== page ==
By Judy Goddess
At 5-foot-7, and about 160 pounds, Jim Gallagher is a lean, gentle man with a short gray ponytail. You might never guess he holds the international powerlifting record for competitors 80 and older. He is 86.
When he was 83, Gallagher deadlifted 380 pounds, outlifting his nearest competitor by 99 pounds. Even Gallagher was surprised by his success.
“I certainly did not expect to be a world champion and record holder when I started training,” he said.
That is Gallagher – accomplishing the unexpected.
He spent 30 years as a San Francisco firefighter while holding down university gigs teaching psychology. A wine expert, he taught seminars and wrote columns on the subject. Why so busy?
“I like a structured life,” he said. “I don’t want a lot of idle time; that’s the worst thing.”
A San Franciscan native, Gallagher grew up in the Richmond District.
“I’ve never been east of Divisadero,” he joked.
The oldest of 12 children from what he called “a white-collar, working-class family,” he worked his way through high school, while still finding time to surf before class.
Graduation from George Washington High School might have marked the end of his education, but classes for his job as a civilian radar technician in the California National Guard convinced him to continue.
But how would he support himself while going to school?
A job with the San Francisco Fire Department was the answer.
“A lot of guys joined the department because you could work evenings and surf days,” he said.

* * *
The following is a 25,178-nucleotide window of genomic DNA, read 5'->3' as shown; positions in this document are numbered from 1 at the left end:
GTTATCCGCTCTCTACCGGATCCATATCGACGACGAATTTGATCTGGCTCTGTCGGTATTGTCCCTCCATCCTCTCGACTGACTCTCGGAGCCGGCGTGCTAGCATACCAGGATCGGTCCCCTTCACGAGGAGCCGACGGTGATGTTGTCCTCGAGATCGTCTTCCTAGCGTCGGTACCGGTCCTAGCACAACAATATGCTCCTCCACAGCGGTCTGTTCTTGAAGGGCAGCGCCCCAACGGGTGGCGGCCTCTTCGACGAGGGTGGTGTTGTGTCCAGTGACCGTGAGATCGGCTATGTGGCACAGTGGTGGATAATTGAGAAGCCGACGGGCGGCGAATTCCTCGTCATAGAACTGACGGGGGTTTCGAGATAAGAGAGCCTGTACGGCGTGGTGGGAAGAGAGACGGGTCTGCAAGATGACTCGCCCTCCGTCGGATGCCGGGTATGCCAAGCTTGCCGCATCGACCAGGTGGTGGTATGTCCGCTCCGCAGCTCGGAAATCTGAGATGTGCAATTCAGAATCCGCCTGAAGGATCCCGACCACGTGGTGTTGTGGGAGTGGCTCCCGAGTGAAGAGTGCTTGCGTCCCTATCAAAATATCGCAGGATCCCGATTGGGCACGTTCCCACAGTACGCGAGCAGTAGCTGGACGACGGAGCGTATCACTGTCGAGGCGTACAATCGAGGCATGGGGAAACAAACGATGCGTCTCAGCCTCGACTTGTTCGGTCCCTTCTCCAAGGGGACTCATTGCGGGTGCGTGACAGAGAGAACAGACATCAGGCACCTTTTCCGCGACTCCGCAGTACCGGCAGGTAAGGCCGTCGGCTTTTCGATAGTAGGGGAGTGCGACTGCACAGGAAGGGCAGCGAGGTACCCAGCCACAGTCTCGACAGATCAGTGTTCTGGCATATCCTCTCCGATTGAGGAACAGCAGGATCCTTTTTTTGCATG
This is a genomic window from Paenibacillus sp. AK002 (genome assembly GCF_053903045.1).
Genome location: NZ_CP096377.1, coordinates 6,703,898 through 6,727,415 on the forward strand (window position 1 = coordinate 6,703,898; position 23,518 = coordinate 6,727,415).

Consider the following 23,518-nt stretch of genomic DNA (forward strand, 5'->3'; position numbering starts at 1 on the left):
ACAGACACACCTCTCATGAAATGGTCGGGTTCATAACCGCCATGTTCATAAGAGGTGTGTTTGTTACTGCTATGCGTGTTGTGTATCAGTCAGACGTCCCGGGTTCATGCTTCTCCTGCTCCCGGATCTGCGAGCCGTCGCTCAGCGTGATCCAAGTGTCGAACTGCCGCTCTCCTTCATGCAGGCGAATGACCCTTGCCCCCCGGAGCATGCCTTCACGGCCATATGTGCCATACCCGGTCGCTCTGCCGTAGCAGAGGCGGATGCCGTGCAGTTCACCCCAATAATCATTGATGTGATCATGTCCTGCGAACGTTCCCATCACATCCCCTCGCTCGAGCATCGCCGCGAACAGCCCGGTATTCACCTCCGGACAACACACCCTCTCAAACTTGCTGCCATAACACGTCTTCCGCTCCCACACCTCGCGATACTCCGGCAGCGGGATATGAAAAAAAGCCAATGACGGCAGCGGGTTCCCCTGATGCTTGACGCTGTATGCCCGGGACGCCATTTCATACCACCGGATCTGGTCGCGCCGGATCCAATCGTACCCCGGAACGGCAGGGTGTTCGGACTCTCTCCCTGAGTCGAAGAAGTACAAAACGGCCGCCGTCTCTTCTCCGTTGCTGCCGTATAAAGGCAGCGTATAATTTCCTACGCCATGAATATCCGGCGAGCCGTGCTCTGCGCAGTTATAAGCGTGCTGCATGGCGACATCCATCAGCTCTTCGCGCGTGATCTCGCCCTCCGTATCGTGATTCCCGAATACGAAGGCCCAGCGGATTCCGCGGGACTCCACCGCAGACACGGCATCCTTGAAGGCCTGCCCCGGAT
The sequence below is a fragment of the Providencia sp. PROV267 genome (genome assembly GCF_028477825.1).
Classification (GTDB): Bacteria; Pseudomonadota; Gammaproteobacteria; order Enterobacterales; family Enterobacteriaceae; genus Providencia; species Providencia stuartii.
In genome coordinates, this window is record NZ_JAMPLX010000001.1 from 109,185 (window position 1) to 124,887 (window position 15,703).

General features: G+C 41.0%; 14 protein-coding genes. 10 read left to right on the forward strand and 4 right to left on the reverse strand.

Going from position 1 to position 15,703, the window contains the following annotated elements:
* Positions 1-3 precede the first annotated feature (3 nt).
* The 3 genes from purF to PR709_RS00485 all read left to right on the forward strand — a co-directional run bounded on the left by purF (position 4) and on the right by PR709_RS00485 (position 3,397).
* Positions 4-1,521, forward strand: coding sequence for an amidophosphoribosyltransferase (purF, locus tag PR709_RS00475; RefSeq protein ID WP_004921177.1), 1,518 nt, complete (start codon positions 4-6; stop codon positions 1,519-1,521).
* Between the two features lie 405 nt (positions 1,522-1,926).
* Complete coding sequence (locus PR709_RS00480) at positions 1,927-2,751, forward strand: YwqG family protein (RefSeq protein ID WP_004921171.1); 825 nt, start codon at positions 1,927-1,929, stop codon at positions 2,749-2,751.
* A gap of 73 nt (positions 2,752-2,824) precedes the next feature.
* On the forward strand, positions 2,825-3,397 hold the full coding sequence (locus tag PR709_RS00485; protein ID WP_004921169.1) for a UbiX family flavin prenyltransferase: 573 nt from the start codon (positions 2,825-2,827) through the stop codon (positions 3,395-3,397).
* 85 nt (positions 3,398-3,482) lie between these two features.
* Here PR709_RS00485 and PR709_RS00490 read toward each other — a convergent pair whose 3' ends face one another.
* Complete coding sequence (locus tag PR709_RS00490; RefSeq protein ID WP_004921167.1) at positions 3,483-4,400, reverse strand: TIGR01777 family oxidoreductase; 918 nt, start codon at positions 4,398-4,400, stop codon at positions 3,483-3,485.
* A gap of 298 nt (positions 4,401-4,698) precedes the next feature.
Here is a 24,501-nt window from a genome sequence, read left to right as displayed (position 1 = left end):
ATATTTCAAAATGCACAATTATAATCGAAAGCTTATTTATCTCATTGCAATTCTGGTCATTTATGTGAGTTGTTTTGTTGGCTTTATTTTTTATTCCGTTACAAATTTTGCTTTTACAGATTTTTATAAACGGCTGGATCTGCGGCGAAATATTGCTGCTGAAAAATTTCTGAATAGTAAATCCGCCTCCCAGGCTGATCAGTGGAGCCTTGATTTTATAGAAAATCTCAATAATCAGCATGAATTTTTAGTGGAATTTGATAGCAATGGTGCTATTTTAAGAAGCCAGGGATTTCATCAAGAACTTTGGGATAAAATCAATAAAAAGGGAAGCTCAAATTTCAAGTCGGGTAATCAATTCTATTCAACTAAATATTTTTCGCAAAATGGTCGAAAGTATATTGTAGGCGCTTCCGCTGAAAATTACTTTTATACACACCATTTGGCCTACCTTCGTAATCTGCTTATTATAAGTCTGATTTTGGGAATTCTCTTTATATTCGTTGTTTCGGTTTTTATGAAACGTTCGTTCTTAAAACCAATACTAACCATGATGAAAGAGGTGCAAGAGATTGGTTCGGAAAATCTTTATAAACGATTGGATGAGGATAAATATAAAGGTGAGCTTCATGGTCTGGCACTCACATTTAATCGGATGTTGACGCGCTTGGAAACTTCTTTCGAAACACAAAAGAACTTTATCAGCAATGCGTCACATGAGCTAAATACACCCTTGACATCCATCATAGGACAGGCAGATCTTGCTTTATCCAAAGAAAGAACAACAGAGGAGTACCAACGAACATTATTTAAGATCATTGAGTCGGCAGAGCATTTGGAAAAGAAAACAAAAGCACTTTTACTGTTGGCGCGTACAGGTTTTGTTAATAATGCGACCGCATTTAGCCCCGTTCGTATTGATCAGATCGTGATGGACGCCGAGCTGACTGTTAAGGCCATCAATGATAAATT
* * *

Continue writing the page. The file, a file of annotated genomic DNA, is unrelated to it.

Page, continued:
After completing an undergraduate and master’s degrees from San Francisco State University, he went on for further graduate studies at the University of California San Francisco (UCSF). His ambition was to teach while continuing to be a firefighter.
Despite a professor telling him, “You can’t do that; they can’t be combined,” Gallagher went on to earn a doctorate from UCSF in 1973 and began teaching courses emphasizing the science in the study of humans and animals in University of San Francisco’s psychology department.
Balancing both jobs was challenging.
“It was a very, very careful dance,” he said. “I worked a lot of Sundays and holidays so I could get time off to teach during the midweek.”
Though the fire department was supportive of his graduate studies, he never told anyone about his teaching career, worried it might violate the department’s rules on outside employment.
Gallagher began running in graduate school when he could no longer find time to chase the waves.
“It was the first time in my life I recognized that I needed exercise in my life to stay healthy.”
Seeing the benefits, Gallagher encouraged his firefighting buddies to join him. To make it more appealing, he started the Interstation Competition in 1978. The yearly interdepartmental race, which raises funds to combat cancer among firefighters, continues to this day. In 2014, it was renamed the Jim Gallagher Interstation Competition in honor of his work organizing and sustaining the run.
Gallagher took up powerlifting at 76 when his physical therapist suggested leg presses to address a pulled tendon. While other exercisers at USF’s Koret Health and Recreation Center marveled at his ability to lift the 220-pound bench and 600-pound leg presses.